This raises some questions however. Are the game developing companies doing enough to meet their social responsibility? Will the map and methodology of foreign and social aid be redrawn in the coming time, to better match todays reality of charity through computer gaming, mmorpgs and other technologies?

This is yet another example of the world adapting to the modern day technology. Not the other way around.

Here an additional aid organizer comes to mind. Many of us have seen the narcissistic, loud and dysfunctional internet character Athene. Most of us however knows that Athene is just a character, an online persona.
In reality Bachir “Athene” Boumaaza is a calm, smart and highly skilled gamer and aid organizer. The concept is easy, those people who follow him and his gaming streams online, or anyone else for that matter, can choose to donate money for Save the Children in Africa. Last year he raised over a million dollars and the donations for charity keeps coming in.

Athene gaming, organizing high-end charities and making faces.

What could be a more ethically striking and modern example of helping people through charity than by mobilizing big masses of gamers, like Blizzard did with the Cenarion Hatchling and Athene did with his online gaming videos and streams?

By the way. The pet is still available in the Blizzard pet store. And you can donate money for Athenes charity.



March 19th


Follow up

A more perfect union

Editorial: A more perfect union


Some of you may remember Tseric.

For those who don’t, Tseric was a Blizzard World of Warcraft community manager. One of those forum admins who gets to explain to the inpatient players why something happened or something didn’t happen they way that exact player wanted it to.

On May 13th 2007, after a series of postings in the Shaman class forums, Tseric posted the following about his job, the challenges he at the time dealt with and his relationship with the community.
Shorty after the thread was deleted.

“When you can understand how a group of belligerent and angry posters can drive away people from this game with an uncrafted and improvisational campaign of misery and spin-doctoring, then perhaps, you can understand the decisions I make. Until you face mobs of psychology, you will not see my side.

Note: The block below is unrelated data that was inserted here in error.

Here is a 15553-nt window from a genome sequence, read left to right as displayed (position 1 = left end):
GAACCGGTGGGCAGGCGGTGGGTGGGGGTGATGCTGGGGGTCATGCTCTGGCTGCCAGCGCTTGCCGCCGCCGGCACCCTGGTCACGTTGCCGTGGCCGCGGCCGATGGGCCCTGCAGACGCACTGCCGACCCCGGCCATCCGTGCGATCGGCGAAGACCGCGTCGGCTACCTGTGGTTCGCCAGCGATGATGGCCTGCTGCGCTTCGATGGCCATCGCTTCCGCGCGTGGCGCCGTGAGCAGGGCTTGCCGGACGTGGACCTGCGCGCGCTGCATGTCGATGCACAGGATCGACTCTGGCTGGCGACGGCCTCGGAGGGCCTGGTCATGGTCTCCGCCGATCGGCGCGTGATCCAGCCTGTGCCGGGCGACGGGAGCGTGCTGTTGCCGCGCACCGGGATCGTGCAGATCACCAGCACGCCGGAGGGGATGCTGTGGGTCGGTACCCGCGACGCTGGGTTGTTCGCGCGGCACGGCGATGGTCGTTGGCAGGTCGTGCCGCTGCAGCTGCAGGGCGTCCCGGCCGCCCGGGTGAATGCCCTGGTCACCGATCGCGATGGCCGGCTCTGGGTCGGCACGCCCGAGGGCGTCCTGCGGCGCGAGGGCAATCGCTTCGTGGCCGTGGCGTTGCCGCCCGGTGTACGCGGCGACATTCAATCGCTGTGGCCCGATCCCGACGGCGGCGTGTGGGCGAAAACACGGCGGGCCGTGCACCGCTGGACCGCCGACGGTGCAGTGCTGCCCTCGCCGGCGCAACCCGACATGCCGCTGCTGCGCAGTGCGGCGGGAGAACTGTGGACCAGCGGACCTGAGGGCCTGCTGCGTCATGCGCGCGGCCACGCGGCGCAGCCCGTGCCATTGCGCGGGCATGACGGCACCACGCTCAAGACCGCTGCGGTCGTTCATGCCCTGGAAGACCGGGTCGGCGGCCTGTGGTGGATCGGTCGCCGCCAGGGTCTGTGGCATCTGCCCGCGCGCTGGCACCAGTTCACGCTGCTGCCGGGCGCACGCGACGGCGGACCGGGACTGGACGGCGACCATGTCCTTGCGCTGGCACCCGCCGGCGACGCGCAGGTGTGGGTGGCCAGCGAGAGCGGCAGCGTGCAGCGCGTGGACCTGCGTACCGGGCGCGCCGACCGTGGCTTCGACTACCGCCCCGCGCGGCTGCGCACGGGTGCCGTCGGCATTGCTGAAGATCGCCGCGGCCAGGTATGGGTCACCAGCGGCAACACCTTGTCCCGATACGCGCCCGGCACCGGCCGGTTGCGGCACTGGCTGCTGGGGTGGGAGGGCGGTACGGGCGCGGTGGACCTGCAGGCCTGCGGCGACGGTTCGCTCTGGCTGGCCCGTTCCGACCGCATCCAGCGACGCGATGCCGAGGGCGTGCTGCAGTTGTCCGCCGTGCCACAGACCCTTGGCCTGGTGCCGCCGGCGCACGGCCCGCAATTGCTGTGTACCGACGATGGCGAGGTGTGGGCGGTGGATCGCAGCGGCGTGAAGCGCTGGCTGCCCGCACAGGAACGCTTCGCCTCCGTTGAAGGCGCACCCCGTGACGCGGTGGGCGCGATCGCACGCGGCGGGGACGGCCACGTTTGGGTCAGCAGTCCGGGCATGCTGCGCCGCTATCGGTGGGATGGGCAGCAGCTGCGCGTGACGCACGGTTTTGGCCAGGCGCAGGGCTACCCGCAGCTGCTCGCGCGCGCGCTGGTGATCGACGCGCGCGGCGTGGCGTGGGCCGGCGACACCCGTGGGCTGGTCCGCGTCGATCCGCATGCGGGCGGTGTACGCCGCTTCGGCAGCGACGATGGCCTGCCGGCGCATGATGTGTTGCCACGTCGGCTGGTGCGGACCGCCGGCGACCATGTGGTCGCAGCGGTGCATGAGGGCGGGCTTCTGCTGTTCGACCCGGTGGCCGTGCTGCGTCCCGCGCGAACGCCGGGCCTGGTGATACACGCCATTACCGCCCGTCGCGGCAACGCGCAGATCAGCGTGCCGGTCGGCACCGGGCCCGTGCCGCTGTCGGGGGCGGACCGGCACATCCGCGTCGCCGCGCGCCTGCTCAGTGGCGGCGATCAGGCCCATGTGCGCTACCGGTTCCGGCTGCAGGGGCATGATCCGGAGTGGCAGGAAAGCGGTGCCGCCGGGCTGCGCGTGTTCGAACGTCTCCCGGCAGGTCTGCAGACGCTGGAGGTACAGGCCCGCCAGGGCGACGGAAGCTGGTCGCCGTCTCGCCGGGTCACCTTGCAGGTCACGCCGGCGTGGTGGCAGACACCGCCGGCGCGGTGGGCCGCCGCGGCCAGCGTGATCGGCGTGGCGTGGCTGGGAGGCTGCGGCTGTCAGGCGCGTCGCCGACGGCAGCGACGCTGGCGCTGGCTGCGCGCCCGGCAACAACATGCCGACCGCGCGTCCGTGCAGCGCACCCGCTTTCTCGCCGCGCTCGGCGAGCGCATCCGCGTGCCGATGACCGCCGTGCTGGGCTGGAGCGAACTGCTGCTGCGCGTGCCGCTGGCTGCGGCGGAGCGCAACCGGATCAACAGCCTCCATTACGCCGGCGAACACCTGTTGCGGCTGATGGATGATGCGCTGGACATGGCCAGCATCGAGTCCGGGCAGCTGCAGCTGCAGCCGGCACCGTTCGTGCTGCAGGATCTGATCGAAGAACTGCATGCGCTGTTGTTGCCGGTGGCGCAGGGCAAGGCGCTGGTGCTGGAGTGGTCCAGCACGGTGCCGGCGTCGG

Until you see some bright-eyed player coming onto the forums wanting to know what they should spec as this class, and see them shat on and driven away by petty and selfish people who are simply leveraging for game buffs, you will not understand.

You will not understand until you have to see it daily, for years…

Until you understand that many people will trod over you to get where they’re going, or to get what they want.

Until you understand that so many people will agree, completely, 100% with a loud, vulgar and assertive individual, not because he is right, but because he is making a stand against “the Man”; to take no critical thought in what they say, but simply to hop on board.

Until you actually try to acknowledge those who do not speak on the forums, for whatever reason they have, you will not understand.

If you think an archaic business formula like “the customer is always right” works, you fail to understand customers, not a customer. It is a collective. No one person, even myself, is truly above the whole.

I simply have the unfortunate quality of being easily singled out.”

A short time passed and Tseric wrote and published a second post.

“Can’t help it.

Posting impassionately, they say you don’t care.
Posting nothing, they say you ignore.
Posting with passion, you incite trolls.
Posting fluff, you say nonsense.
Post with what facts you have, they whittle down with rationale.
There is no win.
There is only slow degradation.
Take note. It is the first and only time you’ll see someone in my position make that position.